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Alumni

Seeding the Future

When Ekaterina “Catherine” Limas and her husband, Constantinos J. Limas, left Greece in 1968 for the United States, they knew no one. Equipped with freshly minted medical degrees from the University of Athens Medical School, they were fortunate to meet Abou D. Pollack, a professor of pathology at the Johns Hopkins University School of Medicine. He helped them find a place to live and encouraged Catherine’s ambition to become a researcher. “He took a paternal interest in us, supporting and encouraging us,” she says. “I owe a lot to him.” 

Over the next several decades, Catherine and Constantinos dedicated their careers to research, service and teaching. When her husband of 48 years passed away in 2014, Catherine wanted to create a research award in his memory in the Johns Hopkins Department of Pathology. The Catherine and Constantinos J. Limas
Research Award
provides seed research funding annually for a junior pathologist. “The Johns Hopkins Department of Pathology does impactful work in basic sciences, and more people are needed to work in research because they are passionate about it,” says Catherine. “Providing seed money for young investigators is important because we need their new and exciting ideas.”

Catherine feels strongly about helping other researchers because she received financial support from the school of medicine that helped launch her research career. After their first period in Baltimore—when Catherine attended the Pathology Residency Program at the Baltimore City Hospital (now the Johns Hopkins Bayview Medical Center), and Constantinos completed his residency in internal medicine at Mercy Medical Center—the couple moved to Washington, D.C. There, Constantinos completed a fellowship in cardiovascular diseases and clinical pharmacology at the Washington DC VA Medical Center, and Catherine was a resident in anatomical and clinical pathology and an instructor for a year at Georgetown University. They returned to Baltimore in 1973 so Constantinos could become an assistant professor in cardiology at the school of medicine and Catherine in pathology.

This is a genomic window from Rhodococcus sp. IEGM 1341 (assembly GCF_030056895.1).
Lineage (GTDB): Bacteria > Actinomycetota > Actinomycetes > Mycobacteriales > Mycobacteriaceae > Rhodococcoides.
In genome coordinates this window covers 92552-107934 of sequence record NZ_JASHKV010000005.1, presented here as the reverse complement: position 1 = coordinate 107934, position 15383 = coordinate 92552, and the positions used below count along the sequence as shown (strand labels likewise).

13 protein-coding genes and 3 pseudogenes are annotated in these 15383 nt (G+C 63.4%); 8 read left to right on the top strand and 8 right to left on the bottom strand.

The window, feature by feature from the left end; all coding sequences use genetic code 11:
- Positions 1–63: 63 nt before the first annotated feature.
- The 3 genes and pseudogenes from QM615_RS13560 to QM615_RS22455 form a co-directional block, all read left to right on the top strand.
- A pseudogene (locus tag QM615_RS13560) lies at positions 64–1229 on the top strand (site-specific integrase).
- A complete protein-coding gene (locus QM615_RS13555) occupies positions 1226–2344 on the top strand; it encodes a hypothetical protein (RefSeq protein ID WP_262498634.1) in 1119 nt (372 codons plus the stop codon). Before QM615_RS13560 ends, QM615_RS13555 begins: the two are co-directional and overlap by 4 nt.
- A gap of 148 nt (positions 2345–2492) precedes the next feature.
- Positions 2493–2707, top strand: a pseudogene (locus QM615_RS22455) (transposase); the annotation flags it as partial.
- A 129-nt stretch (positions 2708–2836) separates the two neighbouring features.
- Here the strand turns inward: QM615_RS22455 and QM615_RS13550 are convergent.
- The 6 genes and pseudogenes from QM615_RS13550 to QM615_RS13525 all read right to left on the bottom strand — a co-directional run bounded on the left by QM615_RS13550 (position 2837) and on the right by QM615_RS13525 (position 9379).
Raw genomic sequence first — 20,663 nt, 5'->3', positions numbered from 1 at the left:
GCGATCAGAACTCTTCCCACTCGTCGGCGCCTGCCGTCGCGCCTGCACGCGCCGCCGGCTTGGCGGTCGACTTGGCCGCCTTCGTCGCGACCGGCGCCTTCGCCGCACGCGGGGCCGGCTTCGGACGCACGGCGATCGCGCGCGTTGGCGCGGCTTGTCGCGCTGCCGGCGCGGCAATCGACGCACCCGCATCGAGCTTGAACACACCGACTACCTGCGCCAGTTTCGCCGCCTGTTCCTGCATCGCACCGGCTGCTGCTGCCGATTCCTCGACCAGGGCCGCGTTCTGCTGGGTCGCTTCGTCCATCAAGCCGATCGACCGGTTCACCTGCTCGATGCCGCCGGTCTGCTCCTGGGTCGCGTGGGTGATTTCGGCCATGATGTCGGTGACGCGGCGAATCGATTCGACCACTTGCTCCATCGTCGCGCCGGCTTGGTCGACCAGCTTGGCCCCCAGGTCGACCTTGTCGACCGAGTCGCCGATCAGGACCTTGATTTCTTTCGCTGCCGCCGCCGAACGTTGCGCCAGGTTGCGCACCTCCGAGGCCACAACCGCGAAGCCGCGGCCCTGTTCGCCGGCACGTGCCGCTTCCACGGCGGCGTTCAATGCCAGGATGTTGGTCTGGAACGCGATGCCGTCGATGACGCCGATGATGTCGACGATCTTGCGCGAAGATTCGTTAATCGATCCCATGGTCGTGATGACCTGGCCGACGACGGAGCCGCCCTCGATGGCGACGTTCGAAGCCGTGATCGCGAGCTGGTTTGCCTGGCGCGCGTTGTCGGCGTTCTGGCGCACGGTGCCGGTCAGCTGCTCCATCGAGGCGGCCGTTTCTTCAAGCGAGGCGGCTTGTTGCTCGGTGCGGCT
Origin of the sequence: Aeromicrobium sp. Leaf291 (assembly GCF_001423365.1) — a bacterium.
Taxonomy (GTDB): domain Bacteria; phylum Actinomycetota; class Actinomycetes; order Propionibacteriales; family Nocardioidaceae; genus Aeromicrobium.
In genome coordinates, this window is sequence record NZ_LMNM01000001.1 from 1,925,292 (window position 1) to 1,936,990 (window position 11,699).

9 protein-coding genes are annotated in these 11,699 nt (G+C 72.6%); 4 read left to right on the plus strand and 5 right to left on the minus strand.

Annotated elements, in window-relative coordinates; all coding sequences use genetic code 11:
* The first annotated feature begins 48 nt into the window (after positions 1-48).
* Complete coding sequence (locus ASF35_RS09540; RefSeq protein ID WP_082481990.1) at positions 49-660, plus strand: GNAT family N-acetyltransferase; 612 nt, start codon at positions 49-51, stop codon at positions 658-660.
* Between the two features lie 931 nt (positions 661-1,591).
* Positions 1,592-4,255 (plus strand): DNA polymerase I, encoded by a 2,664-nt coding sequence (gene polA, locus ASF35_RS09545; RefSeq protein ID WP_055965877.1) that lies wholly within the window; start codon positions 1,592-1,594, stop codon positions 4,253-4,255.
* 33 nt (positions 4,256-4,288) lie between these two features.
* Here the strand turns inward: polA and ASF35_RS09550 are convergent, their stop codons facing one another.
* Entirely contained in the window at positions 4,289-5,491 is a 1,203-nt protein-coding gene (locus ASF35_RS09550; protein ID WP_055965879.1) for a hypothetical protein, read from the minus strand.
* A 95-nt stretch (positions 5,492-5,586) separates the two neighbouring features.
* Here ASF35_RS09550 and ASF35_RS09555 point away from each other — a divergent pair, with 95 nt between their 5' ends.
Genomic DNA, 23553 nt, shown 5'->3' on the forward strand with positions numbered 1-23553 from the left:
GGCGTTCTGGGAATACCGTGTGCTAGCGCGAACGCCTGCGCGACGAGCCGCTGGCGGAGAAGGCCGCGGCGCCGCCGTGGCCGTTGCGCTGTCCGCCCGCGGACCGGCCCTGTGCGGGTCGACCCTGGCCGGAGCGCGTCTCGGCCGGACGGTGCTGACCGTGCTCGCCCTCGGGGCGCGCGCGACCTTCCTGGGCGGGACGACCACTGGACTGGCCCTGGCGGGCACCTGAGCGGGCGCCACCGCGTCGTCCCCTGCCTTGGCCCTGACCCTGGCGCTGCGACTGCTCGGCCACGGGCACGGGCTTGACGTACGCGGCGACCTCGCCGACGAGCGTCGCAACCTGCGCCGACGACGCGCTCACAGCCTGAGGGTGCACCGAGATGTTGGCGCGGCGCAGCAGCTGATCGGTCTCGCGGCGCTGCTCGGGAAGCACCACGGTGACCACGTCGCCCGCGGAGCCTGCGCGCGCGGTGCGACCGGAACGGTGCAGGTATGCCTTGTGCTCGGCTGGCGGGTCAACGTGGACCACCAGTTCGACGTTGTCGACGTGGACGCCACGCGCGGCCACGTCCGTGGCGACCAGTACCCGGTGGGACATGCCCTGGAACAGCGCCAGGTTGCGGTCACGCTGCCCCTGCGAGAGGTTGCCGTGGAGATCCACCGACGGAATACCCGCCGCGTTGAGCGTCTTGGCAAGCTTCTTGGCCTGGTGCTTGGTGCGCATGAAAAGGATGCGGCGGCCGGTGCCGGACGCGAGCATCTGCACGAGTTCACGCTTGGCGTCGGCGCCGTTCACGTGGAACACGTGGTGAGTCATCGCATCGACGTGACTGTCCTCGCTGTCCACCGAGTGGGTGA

It was during this time that Catherine, then also assistant chief of pathology at Baltimore City Hospital and director of the hospital’s blood bank, received an institutional grant from the school of medicine to study vascular changes in kidneys preserved for transplantation. This was the beginning of preserving kidneys from car accident victims for transplants at a time when 60 percent of those transplants were failing. Her research found that the majority of kidneys preserved using continuous pulsatile perfusion, or a pump with fluid circulating around the kidneys, developed lesions, while the kidneys preserved through hypothermia, or placed on ice, did not. Her findings were published in the American Journal of Pathology in 1977 and significantly improved the way kidneys were preserved during transportation.

In 1975, Catherine and Constantinos joined the faculty at the University of Minnesota School of Medicine, where they were both promoted to full professors in 1985. Throughout their research careers—in which they both had ample funding from institutions such as the National Institutes of Health and the American Heart Association—Constantinos studied hypertension and the metabolism of the heart, while Catherine focused on the pathology of neoplasia, as well as cardiovascular pathology and biochemistry.

Catherine shares that her husband was a man of high intelligence who spoke several languages and never complained or raised his voice. “Our thinking, our knowledge and our skills were complementary to each other,” she says. “We were both dedicated and committed to each other and our work.”

M. Kathryn Grabowski, Ph.D., Sc.M. is this year’s Catherine and Constantinos J. Limas Research Award recipient. Her research focuses on the epidemiology and transmission of HIV as she leads the new field of viral phylodynamics. She is grateful to Dr. Limas for her commitment to help launch the careers in academic medicine of junior faculty like her. She shares, “It is inspiring that Dr. Limas is paying it forward and making it possible for future generations to succeed.”